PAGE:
D: Are you nervous for people to hear the debut album that's scheduled for release this winter? It’s been four years since the last Hockey Night album.
PS: It’s been a long process, but I’m a patient guy. The whole birth of Free Energy has been about patience and letting things unfold naturally. That’s fine by me. We’re going to keep playing shows before the record comes out and the live band is really just starting to gel. At this point we’ve only played 10 shows or so.
D: Most people first heard about this project when British music tabloid NME touted it as James Murphy’s “new band.” It must have been a bit strange to have that level of attention before you even had a name for the band or played a show, particularly since Murphy isn’t actually in the band. Do press misconceptions of who you guys are bother you?
PS: I understand most people are going to write about our band because of James’ involvement, and that’s fine. That’s great. If people mention James in every article, I don’t give a shit because I think the music is strong enough that if they check it out, they’ll become a fan on its own merits. I mean, it’s obviously weird to read something that makes Free Energy sound like “James’ new band,” but that’s just how people approach things in the press, and I can’t control that.
D: For the sake of clarity, what is the extent of Murphy’s involvement with Free Energy?
PS: James produced the record. Scott and I demoed all the songs pretty thoroughly and wrote out extensive arrangements, but then James stepped in and worked with us and made them a million times better just through his vast knowledge of recording technique and equipment. He was able to translate our little blueprints into 3-D Technicolor. He really took the ball and ran with it.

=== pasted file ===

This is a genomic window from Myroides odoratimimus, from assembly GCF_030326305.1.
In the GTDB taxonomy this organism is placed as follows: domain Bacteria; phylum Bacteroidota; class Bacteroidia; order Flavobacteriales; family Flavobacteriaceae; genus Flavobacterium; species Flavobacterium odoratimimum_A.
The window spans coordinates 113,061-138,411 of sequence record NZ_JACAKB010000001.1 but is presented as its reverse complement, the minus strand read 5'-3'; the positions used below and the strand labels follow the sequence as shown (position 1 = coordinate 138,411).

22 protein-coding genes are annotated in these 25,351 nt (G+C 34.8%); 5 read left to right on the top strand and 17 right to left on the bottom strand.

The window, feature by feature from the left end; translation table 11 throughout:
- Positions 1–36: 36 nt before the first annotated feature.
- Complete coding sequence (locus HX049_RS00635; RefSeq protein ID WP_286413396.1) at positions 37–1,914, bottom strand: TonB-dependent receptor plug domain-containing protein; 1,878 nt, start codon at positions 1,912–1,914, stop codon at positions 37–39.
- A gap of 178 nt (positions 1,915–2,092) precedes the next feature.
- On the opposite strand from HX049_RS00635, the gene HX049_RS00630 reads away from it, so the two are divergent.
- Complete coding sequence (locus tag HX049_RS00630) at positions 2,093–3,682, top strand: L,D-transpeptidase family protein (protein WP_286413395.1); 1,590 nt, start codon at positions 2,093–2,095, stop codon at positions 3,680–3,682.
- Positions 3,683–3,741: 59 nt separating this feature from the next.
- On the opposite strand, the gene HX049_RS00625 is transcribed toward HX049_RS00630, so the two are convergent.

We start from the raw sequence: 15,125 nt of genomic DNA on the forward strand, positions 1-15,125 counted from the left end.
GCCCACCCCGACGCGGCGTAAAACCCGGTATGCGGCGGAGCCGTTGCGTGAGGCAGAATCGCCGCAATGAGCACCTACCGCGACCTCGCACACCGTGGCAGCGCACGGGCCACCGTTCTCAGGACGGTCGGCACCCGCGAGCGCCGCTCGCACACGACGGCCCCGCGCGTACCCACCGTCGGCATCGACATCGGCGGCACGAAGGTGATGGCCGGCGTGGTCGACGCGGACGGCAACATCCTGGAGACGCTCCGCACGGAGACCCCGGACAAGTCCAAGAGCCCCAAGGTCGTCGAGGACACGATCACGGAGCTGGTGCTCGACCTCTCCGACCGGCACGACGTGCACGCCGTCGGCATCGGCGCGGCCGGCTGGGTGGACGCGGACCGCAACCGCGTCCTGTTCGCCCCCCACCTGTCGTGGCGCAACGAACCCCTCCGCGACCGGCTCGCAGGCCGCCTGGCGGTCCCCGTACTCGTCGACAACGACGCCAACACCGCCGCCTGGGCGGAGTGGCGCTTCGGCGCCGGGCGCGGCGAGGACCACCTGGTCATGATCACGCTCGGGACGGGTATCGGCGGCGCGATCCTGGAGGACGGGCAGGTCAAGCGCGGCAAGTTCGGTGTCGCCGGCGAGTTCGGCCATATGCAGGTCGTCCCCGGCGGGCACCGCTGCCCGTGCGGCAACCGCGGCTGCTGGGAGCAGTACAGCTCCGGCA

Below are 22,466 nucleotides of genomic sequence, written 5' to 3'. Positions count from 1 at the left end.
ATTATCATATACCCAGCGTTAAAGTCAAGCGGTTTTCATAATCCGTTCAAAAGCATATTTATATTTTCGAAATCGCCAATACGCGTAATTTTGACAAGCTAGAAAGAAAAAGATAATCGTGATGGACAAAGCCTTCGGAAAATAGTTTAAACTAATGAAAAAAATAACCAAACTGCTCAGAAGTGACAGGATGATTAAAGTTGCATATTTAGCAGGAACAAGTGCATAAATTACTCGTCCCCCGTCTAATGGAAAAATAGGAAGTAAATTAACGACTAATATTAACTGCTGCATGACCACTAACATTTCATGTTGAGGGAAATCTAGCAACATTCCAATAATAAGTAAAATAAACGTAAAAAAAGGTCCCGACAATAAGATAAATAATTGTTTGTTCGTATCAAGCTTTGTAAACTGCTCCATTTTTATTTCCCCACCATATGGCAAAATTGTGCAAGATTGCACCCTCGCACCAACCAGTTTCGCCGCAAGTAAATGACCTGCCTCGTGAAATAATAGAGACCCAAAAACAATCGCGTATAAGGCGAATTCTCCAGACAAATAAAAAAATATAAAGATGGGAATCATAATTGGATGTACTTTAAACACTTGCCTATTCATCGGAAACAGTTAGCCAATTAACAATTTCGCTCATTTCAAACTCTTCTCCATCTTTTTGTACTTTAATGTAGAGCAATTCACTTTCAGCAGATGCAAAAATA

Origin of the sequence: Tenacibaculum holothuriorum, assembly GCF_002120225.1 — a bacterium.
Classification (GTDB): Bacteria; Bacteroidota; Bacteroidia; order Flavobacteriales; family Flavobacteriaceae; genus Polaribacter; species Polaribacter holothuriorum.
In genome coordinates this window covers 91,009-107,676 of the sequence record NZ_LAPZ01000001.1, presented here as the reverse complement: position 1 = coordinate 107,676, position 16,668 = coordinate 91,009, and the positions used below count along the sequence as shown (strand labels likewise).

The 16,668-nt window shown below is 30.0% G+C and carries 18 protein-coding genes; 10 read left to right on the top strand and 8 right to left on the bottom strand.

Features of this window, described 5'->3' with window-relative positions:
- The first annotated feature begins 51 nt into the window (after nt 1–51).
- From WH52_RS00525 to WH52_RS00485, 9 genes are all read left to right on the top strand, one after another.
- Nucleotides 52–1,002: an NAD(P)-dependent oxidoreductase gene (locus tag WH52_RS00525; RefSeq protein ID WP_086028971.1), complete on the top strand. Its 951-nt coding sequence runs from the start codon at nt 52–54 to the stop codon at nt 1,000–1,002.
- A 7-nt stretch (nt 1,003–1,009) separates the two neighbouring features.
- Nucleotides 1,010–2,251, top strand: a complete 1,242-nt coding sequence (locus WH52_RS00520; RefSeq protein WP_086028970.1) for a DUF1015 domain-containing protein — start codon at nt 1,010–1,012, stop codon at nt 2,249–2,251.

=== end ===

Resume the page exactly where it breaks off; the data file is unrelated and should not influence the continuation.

D: You grew up in Red Wing, Minn., not exactly a rock 'n' roll cultural hotspot. How did your small-town upbringing shape your musical path?
PS: Being from Red Wing is a huge part of why I have the guts to try and pursue music full-time. I understand it seems like kind of a crazy and daunting path to choose. I was actually just back there for July 4th and thinking about how the place shaped me. When you grow up in a small town, you always feel like a part of this nebulous community that constitutes a sort of safe zone. You can try things and fail—and it’s okay. It’s a little easier to gain confidence because you’re operating in such a small pond. At the time I was growing up in Red Wing, we were still a bit isolated. I really only heard about new records through other friends in local bands. I borrowed Scott’s 4-track, and that’s how I started writing songs. There wasn’t anything at stake. I wasn’t doing it for any reason but the sake of experimenting. That’s a really healthy place to create from—just trying anything and seeing what you’re drawn to. If I had grown up in a city, I would have felt bombarded by professional musicians and been too intimidated to try my own thing.
D: Stuck worrying, ‘Is this cool?’
PS: Yeah, it’s really about that whole question, ‘Is this cool?’ [Laughs.] Everyone grapples with that, but as soon as you stop worrying about it and just be honest, you’re golden. The truth is that nobody wants to hear someone trying to be cool. They want to hear honesty because that’s rarer.